I personally love his take on playing flopped very strong hands (two pair, sets, flushes, straights). His basic mantra is to lead out with a pot-sized bet. I really liked how Daniel is getting back to the basics – you want money going into the pot when you have the best hand.

Daniel goes on to cover a lot more basic strategy in the TWENTY-FIVE other videos in this course, and he does so in a way where he’s not talking down to the beginners, but earnestly trying to express the thought process behind why we do what we do.

He even covers some situations where I see beginners making the biggest mistakes, although I never see them covered in other beginners’ instructional sources – i.e. “Value Betting,” “Facing a River Bet,” “Adjusting to Shorthanded Play,” and “Limping and Calling Raises.”

As far as content goes, I would recommend Daniel’s section on beginner strategy over pretty much any book I’ve ever read on the same subject. The use of visual aids and animations make the learning a much more visceral process, which seems a much more efficient way of teaching.

Daniel’s Tips

In this section, Daniel offers up his “tips” – not so much basic strategy guidelines, but more specific lessons that will help players in every aspect of their game. The first two lessons are one’s we have all heard before in some form or another: “Be Careful What You Learn On TV” goes over why television poker isn’t representative of real poker (edited down, big blinds, etc.), and “The Three Levels of Poker Thinking” is a basic introduction to meta-game mind wizardry.

I’ve always been a sucker for “Top X” lists, so the next three lessons were right up my alley. In the first section on “Top 5 Reasons You’re a Losing Player,” Daniel starts out with a quote – “Poker is a lot like sex. Everybody thinks they are great at it … but most people don’t really know what they’re doing.”

He uses this to illustrate that, as a poker player, you need to check your ego at the door and realize that if you’ve been a consistent losing player for a while, you need to admit that you may not be the poker sex machine you think, and you need to go back and work on some things.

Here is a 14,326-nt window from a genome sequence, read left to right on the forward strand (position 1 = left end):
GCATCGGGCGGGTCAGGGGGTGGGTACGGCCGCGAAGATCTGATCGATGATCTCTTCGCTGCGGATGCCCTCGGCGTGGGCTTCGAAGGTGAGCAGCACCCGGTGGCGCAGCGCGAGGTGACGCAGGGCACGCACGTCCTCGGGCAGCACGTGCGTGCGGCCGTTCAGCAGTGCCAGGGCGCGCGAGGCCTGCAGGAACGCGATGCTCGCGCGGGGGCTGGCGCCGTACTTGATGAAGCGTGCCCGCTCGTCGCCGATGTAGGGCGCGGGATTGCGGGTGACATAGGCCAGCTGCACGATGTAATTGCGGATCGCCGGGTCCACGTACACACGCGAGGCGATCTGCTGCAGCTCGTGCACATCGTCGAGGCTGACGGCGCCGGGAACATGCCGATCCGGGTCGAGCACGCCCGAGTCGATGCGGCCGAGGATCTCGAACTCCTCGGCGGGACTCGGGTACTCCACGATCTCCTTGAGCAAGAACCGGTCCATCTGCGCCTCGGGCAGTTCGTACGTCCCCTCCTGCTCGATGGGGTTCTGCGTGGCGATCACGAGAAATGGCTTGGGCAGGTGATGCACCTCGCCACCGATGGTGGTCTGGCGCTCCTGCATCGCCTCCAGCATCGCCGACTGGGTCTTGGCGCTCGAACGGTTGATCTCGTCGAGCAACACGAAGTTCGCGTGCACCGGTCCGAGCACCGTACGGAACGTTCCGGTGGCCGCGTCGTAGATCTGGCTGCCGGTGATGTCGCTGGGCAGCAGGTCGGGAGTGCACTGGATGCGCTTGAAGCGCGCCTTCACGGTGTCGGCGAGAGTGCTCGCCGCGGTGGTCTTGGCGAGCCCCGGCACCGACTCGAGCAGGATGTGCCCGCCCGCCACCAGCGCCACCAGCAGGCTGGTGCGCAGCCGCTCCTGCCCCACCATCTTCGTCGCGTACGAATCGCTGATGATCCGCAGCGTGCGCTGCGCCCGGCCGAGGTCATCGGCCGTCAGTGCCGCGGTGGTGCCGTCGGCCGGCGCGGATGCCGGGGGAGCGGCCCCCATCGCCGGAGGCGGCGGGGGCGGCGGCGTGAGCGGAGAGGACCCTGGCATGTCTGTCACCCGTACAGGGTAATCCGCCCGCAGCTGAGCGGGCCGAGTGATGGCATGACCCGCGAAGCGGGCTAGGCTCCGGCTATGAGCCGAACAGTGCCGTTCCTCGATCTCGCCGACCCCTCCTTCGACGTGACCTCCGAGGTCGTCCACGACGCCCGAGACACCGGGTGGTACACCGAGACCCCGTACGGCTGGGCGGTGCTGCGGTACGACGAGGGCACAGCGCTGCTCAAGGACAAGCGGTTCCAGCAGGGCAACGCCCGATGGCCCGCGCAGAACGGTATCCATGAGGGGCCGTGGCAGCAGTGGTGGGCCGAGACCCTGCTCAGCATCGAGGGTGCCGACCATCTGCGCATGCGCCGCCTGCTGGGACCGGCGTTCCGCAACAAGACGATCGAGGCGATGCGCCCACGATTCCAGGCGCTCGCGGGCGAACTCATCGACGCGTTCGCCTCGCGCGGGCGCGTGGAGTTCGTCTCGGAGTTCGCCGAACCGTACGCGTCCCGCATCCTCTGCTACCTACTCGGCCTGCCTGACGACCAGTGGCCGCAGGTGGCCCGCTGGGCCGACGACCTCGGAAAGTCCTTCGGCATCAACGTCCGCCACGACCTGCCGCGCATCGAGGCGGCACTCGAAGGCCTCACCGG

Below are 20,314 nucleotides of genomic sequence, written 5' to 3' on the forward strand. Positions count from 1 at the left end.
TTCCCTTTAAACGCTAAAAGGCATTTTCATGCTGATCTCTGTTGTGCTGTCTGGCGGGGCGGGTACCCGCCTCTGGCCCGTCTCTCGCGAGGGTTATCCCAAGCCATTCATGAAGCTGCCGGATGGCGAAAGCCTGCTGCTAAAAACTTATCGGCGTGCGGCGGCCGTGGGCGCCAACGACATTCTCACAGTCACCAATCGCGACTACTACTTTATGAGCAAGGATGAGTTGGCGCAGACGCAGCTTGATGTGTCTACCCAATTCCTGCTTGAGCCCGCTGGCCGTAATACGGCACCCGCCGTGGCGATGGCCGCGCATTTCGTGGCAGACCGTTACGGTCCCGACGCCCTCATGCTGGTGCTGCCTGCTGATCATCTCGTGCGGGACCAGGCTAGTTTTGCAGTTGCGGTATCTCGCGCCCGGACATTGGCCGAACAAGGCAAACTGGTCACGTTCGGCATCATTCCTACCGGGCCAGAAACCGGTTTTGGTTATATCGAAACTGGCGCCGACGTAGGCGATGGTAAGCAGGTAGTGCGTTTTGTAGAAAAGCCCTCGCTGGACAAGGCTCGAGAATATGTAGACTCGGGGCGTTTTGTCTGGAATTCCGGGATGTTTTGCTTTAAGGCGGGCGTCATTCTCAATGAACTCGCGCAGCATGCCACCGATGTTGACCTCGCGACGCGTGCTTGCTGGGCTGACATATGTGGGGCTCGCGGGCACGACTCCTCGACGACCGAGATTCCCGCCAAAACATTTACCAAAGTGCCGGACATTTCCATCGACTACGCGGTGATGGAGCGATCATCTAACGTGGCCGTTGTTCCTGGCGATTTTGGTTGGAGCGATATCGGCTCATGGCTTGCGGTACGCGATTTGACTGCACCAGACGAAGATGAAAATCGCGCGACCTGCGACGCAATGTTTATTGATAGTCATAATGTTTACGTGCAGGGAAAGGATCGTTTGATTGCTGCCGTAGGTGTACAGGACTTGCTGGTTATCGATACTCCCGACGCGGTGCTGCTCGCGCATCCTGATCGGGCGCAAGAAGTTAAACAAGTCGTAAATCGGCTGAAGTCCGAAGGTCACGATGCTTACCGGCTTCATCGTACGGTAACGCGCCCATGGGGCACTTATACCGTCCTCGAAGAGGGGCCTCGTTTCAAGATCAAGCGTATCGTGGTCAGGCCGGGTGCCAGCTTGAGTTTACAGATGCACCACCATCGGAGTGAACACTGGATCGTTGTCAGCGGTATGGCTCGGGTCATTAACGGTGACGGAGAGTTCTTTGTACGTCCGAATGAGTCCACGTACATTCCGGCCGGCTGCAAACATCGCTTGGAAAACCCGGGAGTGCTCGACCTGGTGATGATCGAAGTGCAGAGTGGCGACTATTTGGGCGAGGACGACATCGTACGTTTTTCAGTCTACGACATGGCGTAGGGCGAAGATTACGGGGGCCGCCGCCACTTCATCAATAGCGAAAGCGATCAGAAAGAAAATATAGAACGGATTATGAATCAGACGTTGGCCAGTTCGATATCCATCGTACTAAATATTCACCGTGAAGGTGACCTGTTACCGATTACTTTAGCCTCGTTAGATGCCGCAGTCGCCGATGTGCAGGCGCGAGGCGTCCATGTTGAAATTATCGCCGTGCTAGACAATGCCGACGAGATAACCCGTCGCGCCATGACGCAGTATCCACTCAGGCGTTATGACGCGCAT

The next list is of the “Top Ten Rookie Mistakes.” Although most of us know all these things, just hearing them laid out reminds us that we DO have leaks, and we’re NEVER as good as we think we are. The “Top Ten Trouble Hands” list goes over hands that will either win you small pots, or lose you big ones.

Rules & Etiquette

If you’ve watched a good amount of TV poker over the last few years, you’ve probably heard Daniel say (in response to someone exhibiting poor etiquette), “You know, someday, somebody’s gonna write a book. And it’s going to be called ‘Poker Etiquette’, and when they do, I’m going to buy you a copy.” Well, I guess Daniel may be giving us a little peek at some of the things that will be in his book.

As the site has just launched, this section only has a few basic rules and one section on basic table etiquette, but I’m sure as they add more and more content to every section of the site, Daniel is going to be more than happy to tell us why we’re being assholes when we: ask to see a losing hand, ask to see the winning hand when the hand didn’t go to showdown, talk about our hand while in a hand, talk about what we folded when there’s still action to go, talk about the hand in progress while the players are still in the hand (especially in big pots), etc.